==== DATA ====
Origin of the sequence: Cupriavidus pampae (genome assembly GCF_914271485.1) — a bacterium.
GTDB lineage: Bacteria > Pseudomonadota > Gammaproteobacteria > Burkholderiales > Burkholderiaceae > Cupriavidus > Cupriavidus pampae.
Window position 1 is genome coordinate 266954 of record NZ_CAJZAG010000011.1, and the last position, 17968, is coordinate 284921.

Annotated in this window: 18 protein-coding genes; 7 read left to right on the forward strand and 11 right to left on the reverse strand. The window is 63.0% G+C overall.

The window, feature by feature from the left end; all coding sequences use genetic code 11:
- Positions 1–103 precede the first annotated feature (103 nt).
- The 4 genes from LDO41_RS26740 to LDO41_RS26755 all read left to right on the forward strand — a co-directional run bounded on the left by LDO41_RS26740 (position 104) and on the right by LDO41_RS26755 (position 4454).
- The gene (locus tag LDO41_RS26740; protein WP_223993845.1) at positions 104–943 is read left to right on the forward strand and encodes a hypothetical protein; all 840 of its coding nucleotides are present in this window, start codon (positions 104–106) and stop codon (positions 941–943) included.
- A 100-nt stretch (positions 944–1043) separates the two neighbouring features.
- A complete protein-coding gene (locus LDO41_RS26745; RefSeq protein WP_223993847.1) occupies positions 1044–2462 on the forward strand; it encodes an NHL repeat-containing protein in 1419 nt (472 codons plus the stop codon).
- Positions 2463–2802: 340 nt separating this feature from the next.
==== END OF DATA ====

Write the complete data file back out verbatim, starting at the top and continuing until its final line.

Origin of the sequence: Cupriavidus pampae (genome assembly GCF_914271485.1) — a bacterium.
GTDB lineage: Bacteria > Pseudomonadota > Gammaproteobacteria > Burkholderiales > Burkholderiaceae > Cupriavidus > Cupriavidus pampae.
Window position 1 is genome coordinate 266954 of record NZ_CAJZAG010000011.1, and the last position, 17968, is coordinate 284921.

Annotated in this window: 18 protein-coding genes; 7 read left to right on the forward strand and 11 right to left on the reverse strand. The window is 63.0% G+C overall.

The window, feature by feature from the left end; all coding sequences use genetic code 11:
- Positions 1–103 precede the first annotated feature (103 nt).
- The 4 genes from LDO41_RS26740 to LDO41_RS26755 all read left to right on the forward strand — a co-directional run bounded on the left by LDO41_RS26740 (position 104) and on the right by LDO41_RS26755 (position 4454).
- The gene (locus tag LDO41_RS26740; protein WP_223993845.1) at positions 104–943 is read left to right on the forward strand and encodes a hypothetical protein; all 840 of its coding nucleotides are present in this window, start codon (positions 104–106) and stop codon (positions 941–943) included.
- A 100-nt stretch (positions 944–1043) separates the two neighbouring features.
- A complete protein-coding gene (locus LDO41_RS26745; RefSeq protein WP_223993847.1) occupies positions 1044–2462 on the forward strand; it encodes an NHL repeat-containing protein in 1419 nt (472 codons plus the stop codon).
- Positions 2463–2802: 340 nt separating this feature from the next.